Costs for hiring bankers, accountants and lawyers from outside Britain will soar after Brexit and threaten London’s standing as a global financial centre unless the immigration system is urgently reformed, a report said.

The report from TheCityUK, which promotes Britain as a financial centre, and consultancy EY, said that attracting and retaining the best people is a top priority.

“Losing this could undermine Britain’s position as the world’s leading financial centre,” TheCityUK’s chief executive, Miles Celic, said in a statement.

The financial sector is quick to remind the government that it is Britain’s biggest economic sector, raising more than £70 billion annually in taxes.

Applying the current immigration system after Brexit will not work

Other sectors like health and agriculture are also calling for unhindered access to international hiring after Brexit. The government is mindful that many of those who voted to leave the EU in Britain’s 2016 referendum want tougher controls on immigration.

Across Britain 7.5 per cent of banking and related professional staff are European citizens and 4.7 per cent are from non-European countries, rising to 16.9 per cent and 11.4 per cent, respectively, in London where one in four staff in the sector are non-UK citizens.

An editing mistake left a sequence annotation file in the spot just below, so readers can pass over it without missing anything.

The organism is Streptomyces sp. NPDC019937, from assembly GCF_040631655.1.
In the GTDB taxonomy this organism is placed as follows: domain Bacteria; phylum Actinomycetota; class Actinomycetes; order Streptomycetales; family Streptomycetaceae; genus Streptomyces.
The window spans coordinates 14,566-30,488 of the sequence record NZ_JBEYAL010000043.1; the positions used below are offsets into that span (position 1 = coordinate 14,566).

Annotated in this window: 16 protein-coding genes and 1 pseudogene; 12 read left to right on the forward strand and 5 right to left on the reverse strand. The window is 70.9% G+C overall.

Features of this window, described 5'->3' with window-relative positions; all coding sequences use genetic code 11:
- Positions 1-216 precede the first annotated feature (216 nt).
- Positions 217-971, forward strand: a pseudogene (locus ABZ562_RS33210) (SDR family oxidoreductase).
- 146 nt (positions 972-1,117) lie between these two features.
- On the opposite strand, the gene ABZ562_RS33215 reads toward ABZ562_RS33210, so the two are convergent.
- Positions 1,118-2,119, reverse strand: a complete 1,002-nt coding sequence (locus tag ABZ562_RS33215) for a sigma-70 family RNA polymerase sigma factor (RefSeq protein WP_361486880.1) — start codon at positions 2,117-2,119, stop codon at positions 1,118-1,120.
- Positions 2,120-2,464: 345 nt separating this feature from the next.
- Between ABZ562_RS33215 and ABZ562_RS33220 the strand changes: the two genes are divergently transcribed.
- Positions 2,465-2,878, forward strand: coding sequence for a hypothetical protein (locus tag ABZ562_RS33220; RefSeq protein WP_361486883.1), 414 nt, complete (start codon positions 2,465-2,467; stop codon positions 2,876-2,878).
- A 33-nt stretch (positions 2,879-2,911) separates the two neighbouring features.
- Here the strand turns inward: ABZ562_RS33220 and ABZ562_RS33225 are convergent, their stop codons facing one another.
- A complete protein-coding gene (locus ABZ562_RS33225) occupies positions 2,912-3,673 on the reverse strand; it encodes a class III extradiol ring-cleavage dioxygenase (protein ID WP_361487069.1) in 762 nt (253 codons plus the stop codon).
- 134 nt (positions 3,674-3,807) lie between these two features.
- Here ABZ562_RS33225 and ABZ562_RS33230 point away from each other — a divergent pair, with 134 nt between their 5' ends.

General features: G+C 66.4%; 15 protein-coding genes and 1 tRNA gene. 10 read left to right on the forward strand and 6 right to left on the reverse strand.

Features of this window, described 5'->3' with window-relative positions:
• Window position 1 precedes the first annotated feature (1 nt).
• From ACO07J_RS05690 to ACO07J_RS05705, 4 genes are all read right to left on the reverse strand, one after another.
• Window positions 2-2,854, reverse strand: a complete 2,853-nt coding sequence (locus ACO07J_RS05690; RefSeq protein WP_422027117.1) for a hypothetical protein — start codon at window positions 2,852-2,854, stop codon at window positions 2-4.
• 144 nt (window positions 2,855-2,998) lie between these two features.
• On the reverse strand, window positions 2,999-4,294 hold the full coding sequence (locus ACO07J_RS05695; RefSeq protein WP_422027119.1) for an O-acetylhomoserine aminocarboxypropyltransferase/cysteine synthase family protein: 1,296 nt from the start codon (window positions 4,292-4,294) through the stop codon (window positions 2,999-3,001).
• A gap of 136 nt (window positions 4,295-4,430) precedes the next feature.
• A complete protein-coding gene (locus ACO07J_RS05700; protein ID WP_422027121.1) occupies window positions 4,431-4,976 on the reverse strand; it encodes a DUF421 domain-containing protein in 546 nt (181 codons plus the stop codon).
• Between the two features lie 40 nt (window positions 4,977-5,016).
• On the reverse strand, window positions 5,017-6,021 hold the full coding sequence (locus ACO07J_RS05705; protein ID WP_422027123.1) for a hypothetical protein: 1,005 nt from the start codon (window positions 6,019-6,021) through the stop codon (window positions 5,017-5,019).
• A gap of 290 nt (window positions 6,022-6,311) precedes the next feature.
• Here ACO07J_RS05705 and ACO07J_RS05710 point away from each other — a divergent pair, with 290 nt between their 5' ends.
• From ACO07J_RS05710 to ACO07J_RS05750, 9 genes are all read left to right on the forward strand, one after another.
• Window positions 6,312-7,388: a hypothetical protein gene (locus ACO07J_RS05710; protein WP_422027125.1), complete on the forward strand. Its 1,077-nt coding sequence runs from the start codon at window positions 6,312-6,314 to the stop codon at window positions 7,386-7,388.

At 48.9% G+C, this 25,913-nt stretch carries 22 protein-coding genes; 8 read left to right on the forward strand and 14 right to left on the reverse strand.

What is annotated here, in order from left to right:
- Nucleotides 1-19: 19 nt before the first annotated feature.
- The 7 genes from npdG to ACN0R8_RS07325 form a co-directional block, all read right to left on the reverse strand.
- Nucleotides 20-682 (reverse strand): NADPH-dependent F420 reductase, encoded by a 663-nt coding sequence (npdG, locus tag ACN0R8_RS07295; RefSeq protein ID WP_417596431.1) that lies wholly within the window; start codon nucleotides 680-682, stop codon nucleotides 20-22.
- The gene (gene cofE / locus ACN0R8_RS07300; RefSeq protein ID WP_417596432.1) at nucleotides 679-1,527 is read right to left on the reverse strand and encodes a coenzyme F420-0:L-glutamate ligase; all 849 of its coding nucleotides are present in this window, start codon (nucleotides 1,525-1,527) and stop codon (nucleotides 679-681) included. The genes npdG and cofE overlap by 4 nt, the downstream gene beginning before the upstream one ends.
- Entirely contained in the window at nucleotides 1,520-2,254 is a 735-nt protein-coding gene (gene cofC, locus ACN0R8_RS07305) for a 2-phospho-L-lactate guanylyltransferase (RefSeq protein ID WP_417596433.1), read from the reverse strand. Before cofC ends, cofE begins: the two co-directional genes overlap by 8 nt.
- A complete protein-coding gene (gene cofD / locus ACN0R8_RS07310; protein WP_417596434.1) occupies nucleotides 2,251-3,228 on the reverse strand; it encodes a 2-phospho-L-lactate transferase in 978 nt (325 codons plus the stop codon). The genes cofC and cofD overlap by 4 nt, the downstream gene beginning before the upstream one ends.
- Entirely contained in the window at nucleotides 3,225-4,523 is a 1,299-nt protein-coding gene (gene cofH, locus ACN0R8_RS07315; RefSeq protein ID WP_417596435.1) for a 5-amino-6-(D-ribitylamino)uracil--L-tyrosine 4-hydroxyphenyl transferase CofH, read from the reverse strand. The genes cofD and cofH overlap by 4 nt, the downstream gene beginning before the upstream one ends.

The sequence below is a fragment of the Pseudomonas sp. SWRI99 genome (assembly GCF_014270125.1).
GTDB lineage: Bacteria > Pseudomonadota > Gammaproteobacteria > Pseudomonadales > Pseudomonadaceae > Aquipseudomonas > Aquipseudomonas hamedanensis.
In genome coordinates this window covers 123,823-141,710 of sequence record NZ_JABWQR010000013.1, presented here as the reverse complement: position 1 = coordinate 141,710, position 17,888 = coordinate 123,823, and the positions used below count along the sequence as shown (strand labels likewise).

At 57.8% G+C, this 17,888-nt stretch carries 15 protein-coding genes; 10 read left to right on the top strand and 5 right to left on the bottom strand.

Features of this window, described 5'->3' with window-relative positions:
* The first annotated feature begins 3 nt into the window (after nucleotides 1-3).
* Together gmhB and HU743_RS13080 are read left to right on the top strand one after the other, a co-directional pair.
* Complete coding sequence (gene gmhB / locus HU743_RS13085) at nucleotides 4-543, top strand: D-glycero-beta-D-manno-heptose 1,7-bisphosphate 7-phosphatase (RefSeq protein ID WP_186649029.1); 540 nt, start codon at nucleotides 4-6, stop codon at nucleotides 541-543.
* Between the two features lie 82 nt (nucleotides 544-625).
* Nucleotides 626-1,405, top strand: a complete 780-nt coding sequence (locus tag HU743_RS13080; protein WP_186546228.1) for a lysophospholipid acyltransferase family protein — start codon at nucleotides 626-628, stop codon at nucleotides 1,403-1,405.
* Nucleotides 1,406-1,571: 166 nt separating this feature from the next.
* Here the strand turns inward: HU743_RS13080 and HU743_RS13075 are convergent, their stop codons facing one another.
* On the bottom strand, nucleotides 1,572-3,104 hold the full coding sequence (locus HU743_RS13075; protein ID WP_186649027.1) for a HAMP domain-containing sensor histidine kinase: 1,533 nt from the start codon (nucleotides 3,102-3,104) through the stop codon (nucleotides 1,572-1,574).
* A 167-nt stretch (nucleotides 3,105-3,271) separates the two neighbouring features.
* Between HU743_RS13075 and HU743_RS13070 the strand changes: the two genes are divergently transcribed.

Banks, insurers, asset managers, and the lawyers and accountants that support them, can currently hire from across EU states without visas, but must use the Tier 2 work visa system for citizens from outside the bloc.

If Britain fails to secure a bilateral agreement with the EU on the movement of people, the sector will have to use the Tier 2 system for all non-British hires.

Applications for certain categories of Tier 2 visas are routinely oversubscribed and rejected due to caps on numbers, the report said.

The resulting increase in visa applications, combined with planned hikes in visa application fees, would result in a 300 per cent rise in costs for hiring international staff, the report said. “Simply applying the current immigration system for non-European citizens to European citizens after Brexit will not work,” Celic said.

Britain could adopt some of the report’s recommendations unilaterally, though some speakers at Monday’s launch cautioned that this could dent UK leverage in future trade talks.

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